I did pay for the lactation consultant. She's employed by the hospital, but it is itemized in the bill.

And considering doctors and nurses have to report if they suspect abuse, I'm not sure at what your first claim is getting. Obviously, breastfeeding and abuse are no more linked than formula and no abuse.

Oh, and this isn't just a Bloomberg thing. Formula handouts have already been banned in Rhode Island and Massachusetts. The following link has a list of hospitals across the country that have also chosen to adhere to the Baby-Friendly standards:

http://babyfriendlyusa.org/eng/03.html
by sara photo sigbysara.jpg
iVillage Member
Registered: 02-16-2008
Tue, 07-31-2012 - 12:59pm

I found the actual link to the initiative by New York City, which reads pretty differently than the Huffington Post article.
http://www.nyc.gov/html/doh/html/pr2012/pr013-12.shtml

     

May 9, 2012 – New York City Health Commissioner Thomas Farley today launched “Latch On NYC,” a new citywide initiative to support mothers who breastfeed their infants by asking city maternity hospitals to voluntarily sign on to support a mother’s choice to breastfeed and limit the promotion of infant formula in their facilities which can interfere with that decision. Twelve private New York City hospitals have already made the commitment and all 11 public hospitals run by the New York City Health and Hospitals Corporation also joined “Latch On NYC,” going beyond the significant steps they previously took to support breastfeeding when they banned formula from gift bags and promotional materials in 2007. Additionally, a new Health Department subway and hospital poster campaign showing the benefits of breast milk, such as reducing the risk of ear infections, diarrhea, and pneumonia, will launch next week. Commissioner Farley made the announcement at Harlem Hospital, the city’s first Baby Friendly Hospital, where he was joined by New York City Health and Hospitals Corporation president Alan D. Aviles and other executives representing more than half of all maternity hospitals in New York City.

“Human breast milk is best for babies and mothers,” said Commissioner Farley. “When babies receive supplementary formula in the hospital or mothers receive promotional baby formula on hospital discharge it can impede the establishment of an adequate milk supply and can undermine women’s confidence in breastfeeding. With this initiative the New York City health community is joining together to support mothers who choose to breastfeed.”

"HHC has been banning formula from gift bags and promotional materials from our labor and delivery units since 2007,” said HHC President Alan D. Aviles. “We are proud to have been a leader in supporting and educating mothers on the benefits of breastfeeding. We are committed to doing all we can to improve the health of the littlest New Yorkers and encourage the use of mother’s milk for the 22,000 babies born in our hospitals each year."

“Mothers who choose to breastfeed their baby are making a healthy choice for their child and themselves,” said State Health Commissioner Nirav R. Shah. “We commend Dr. Farley and the City Health Department for launching this new initiative and partnering with health care facilities to encourage breastfeeding, beginning when a new mother is still in the hospital. Medical evidence shows that breastfeeding leads to better health outcomes and is a great way to protect the health of your child from day one.”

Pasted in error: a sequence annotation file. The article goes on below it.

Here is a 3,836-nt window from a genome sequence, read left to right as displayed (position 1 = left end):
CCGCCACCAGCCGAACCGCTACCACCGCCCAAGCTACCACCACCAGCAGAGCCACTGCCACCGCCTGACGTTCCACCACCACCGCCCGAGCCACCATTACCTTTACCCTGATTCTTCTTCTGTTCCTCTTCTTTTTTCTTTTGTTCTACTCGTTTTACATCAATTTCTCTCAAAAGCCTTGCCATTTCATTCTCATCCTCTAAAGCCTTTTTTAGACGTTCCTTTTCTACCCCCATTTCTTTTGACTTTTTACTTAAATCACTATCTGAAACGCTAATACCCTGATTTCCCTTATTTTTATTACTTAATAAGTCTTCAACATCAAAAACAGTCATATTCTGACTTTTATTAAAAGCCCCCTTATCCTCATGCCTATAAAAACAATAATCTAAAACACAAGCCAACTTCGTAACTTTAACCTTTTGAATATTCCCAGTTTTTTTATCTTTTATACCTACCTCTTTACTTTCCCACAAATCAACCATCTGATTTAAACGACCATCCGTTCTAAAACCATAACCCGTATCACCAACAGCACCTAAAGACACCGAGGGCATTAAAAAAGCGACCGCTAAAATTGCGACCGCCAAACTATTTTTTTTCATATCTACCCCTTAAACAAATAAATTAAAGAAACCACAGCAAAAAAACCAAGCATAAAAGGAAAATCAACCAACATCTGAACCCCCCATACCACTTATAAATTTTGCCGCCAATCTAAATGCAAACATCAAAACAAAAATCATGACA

“Greater New York Hospital Association strongly supports the efforts of its member hospitals to assist and encourage breastfeeding to improve the health and long term well-being of newborns,” said Greater New York Hospital Association president Kenneth E. Raske.

Ninety percent (90%) of NYC mothers start breastfeeding. However, by the time the baby reaches two months, only 31% of NYC mothers are still exclusively breastfeeding. The American Academy of Pediatrics recommends exclusive breastfeeding for the first six months of a baby’s life. Breastfed babies are much less likely than formula-fed babies to get ear, respiratory and gastrointestinal infections, and are also less likely to develop asthma. Breastfeeding is also beneficial to mothers -- women who breastfeed have a reduced risk of ovarian and breast cancers.
The promotion and marketing of infant formula often interferes with breastfeeding. Breastfeeding mothers report that receiving free formula at hospital discharge can make them feel like their breast milk is not enough to satisfy their babies. In NYC, the most common reasons women stop breastfeeding are due to concerns about milk supply; 47% of women report they stopped breastfeeding because they thought they weren’t producing enough milk and 44% because they thought the infant wasn’t satisfied with breast milk alone. These concerns, although common, are largely unfounded because most mothers do produce enough milk to meet their babies needs if they exclusively breastfeed. These concerns can be addressed while the mother is still in the hospital. However, without the support and education these mothers need, many of them turn to formula.

Beginning to breastfeed from the start is also important for planning a baby’s diet for the first year of life. If the baby is not given anything but breast milk, especially in the first month after the baby is born, almost every mother will make enough milk for her baby. Using baby formula during this time can decrease the production of milk, and consequently make the mother reliant on formula.